Road warriors may no longer have to stay put in an airport lounge or Starbucks to access the high-speed Internet via an 802.11 Wi-Fi network. Thanks to software developed by two computer scientists at the University of California, San Diego, the time it takes to hand off from one Wi-Fi wireless network to the next can be dramatically shortened -- overcoming a major obstacle in Wi-Fi roaming.
Jacobs School of Engineering professor Stefan Savage and graduate student Ishwar Ramani have a patent pending on the basic invention behind SyncScan, a process to achieve practical, fast handoff for 802.11 infrastructure networks. Their study will be published in the Proceedings of the IEEE InfoCom 2005.
"Wi-Fi offers tremendous speeds if you stay in one place or at least within 100 meters of the same access point," said Savage, an assistant professor in the Computer Science and Engineering department and academic participant in the California Institute for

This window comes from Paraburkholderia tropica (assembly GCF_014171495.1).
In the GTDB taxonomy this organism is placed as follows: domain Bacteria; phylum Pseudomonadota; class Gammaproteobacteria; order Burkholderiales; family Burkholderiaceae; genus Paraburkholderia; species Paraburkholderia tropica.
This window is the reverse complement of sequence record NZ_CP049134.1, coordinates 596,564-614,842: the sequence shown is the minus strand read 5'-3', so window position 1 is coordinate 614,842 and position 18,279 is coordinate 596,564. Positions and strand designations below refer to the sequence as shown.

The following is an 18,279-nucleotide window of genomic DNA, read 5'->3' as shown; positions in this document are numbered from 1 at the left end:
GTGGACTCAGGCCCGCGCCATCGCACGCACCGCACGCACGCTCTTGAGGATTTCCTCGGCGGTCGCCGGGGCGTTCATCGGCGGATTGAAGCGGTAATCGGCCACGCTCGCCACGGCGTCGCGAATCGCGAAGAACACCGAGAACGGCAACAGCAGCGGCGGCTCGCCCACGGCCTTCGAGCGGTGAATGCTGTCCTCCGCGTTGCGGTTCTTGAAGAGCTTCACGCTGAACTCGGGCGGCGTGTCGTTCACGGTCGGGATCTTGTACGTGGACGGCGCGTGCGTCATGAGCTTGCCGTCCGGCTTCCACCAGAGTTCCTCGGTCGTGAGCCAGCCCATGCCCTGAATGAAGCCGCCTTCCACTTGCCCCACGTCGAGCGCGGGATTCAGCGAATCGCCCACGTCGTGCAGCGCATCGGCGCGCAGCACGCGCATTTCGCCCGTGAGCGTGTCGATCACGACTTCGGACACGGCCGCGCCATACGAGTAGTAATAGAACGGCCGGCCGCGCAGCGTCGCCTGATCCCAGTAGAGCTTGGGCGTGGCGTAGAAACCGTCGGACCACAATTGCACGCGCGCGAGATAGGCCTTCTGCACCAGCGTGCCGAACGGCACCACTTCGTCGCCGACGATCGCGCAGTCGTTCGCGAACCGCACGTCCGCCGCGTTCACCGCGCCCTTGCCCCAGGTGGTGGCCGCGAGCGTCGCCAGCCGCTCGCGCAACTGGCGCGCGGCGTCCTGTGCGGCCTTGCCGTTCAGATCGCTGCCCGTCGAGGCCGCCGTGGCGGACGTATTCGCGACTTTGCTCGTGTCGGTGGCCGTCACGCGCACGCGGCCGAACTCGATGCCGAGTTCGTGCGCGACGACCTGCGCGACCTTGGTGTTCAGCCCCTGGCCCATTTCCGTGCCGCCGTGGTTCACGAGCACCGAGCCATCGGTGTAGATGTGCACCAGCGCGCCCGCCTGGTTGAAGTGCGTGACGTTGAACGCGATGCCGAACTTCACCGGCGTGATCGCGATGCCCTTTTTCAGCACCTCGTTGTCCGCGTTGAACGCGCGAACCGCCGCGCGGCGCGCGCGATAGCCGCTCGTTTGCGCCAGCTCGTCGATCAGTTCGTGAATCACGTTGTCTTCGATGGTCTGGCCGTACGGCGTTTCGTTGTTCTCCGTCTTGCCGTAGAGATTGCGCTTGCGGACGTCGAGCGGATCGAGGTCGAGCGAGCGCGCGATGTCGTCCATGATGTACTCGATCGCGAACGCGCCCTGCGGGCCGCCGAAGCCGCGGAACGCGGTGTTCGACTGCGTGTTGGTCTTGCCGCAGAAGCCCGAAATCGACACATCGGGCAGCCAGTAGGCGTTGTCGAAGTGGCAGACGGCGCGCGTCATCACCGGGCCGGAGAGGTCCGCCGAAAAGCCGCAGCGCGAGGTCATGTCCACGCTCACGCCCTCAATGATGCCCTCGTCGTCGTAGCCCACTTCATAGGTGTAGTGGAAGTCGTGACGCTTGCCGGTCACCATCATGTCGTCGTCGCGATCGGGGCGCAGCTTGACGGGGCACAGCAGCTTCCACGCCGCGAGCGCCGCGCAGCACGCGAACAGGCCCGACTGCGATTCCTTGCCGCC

Doug Ramsey | EurekAlert!
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On January 15, 2009, Chesley B. Sullenberger was celebrated world-wide: after the two engines had failed due to bird strike, he and his flight crew succeeded after a glide flight with an Airbus A320 in ditching on the Hudson River. All 155 people on board were saved.
On January 15, 2009, Chesley B. Sullenberger was celebrated world-wide: after the two engines had failed due to bird strike, he and his flight crew succeeded...
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The Fraunhofer IWS Dresden and Technische Universität Dresden inaugurated their jointly operated Center for Additive Manufacturing Dresden (AMCD) with a festive ceremony on February 7, 2017. Scientists from various disciplines perform research on materials, additive manufacturing processes and innovative technologies, which build up components in a layer by layer process. This technology opens up new horizons for component design and combinations of functions. For example during fabrication, electrical conductors and sensors are already able to be additively manufactured into components. They provide information about stress conditions of a product during operation.
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